The United States, however, is significantly under-performing in this area. Eventhough Levine's study observed that the U.S. produced 36 percent of the research performed on human embryonic stem cells, far more than any other country, when he compared those studies to other areas of research in molecular biology and genetics, he observed that the U.S. had a deficit of 10 percent.

Eventhough the U.S. government is the funding source for 63 percent of academic research and development, federal funds can only be used for studies on a small number of stem cell lines produced before August 9, 2001. As a result, much research in this area in the U.S. is done either with state money or private money.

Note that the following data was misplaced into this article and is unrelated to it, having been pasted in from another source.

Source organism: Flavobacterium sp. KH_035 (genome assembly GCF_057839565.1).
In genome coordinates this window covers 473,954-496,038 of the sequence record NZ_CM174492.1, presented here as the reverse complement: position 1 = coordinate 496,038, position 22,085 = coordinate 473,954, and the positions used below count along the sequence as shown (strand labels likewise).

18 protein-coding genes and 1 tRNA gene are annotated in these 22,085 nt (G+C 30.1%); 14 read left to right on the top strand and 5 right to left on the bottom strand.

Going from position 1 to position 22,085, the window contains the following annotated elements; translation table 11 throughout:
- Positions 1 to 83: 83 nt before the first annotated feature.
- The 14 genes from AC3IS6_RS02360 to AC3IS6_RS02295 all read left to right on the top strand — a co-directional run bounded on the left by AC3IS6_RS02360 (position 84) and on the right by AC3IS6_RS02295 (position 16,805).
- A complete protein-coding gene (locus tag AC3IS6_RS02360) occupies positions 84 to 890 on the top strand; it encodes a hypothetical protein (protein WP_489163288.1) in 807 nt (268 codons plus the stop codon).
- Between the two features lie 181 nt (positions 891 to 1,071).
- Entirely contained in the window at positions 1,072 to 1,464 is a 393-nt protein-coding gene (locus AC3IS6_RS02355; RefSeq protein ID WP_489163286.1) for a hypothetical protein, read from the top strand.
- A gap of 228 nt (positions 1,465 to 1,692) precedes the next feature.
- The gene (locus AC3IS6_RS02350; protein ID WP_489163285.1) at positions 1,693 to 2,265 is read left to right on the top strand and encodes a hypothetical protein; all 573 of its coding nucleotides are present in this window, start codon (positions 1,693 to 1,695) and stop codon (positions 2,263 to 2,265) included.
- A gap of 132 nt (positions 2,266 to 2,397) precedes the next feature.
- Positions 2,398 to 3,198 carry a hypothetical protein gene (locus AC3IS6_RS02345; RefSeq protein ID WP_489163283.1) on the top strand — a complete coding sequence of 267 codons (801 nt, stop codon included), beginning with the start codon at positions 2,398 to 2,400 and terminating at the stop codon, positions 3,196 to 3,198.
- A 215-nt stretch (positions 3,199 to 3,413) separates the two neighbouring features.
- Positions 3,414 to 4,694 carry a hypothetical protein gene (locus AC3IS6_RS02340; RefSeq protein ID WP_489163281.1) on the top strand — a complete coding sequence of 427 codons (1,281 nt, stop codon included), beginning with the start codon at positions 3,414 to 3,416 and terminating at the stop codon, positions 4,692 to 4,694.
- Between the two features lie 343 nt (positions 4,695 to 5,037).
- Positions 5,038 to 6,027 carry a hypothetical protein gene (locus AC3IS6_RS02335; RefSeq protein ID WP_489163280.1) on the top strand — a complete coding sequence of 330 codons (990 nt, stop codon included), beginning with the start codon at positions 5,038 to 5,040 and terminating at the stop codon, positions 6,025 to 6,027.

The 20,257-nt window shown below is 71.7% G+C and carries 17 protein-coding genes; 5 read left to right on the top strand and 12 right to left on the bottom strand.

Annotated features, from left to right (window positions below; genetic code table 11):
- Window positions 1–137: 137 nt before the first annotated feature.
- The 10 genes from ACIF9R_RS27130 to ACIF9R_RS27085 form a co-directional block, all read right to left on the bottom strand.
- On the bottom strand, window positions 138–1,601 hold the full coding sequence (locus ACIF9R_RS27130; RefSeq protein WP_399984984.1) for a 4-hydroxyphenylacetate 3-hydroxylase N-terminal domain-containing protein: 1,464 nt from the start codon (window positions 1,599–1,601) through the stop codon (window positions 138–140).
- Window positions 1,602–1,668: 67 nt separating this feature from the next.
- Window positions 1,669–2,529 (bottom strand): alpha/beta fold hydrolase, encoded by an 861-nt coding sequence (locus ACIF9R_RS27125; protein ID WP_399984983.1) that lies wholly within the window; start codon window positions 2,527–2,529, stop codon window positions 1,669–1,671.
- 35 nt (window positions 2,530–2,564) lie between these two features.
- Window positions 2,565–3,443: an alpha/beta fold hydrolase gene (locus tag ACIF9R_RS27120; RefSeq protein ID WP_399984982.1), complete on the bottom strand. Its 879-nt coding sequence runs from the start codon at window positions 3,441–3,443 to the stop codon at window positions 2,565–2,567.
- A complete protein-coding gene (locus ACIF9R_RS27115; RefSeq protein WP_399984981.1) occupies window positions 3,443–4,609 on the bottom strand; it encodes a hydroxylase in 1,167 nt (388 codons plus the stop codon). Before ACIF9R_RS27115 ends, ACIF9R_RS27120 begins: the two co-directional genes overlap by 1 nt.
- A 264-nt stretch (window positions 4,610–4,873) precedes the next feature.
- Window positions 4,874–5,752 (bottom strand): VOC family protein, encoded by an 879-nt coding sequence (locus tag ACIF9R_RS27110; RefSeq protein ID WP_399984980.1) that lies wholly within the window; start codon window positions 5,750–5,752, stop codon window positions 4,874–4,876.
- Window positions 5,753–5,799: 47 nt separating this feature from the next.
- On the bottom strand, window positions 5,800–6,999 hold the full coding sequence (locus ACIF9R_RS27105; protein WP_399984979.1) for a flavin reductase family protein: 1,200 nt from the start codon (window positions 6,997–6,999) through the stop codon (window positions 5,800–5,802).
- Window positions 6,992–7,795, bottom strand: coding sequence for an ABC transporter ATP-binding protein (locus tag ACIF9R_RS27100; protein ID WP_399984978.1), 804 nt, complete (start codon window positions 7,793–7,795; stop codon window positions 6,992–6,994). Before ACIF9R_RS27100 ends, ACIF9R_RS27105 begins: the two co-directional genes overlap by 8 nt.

Given that researchers have less incentive in the private sector to publish research papers, it's possible that Levine's metric undercounts the amount of research done in this area in the U.S. But even so, the contribution from the U.S. is still reduced since research that isn't published does little to increase public knowledge.

But that may change. Venturing where the federal government fears to tread, states like California, New York, Connecticut and Maryland are becoming places scientists can turn to for human embryonic stem cell funding. But Levine thinks that development may complicate matters.

"There are a variety of funding sources out there now, but it makes the field more complicated for researchers to follow the various rules set forth by the states and foundations," said Levine. "I think researchers would prefer clear oversight from a federal government that's supportive of their research".

Levine plans to follow up this current work with a look at how collaboration is affected by these different state policies.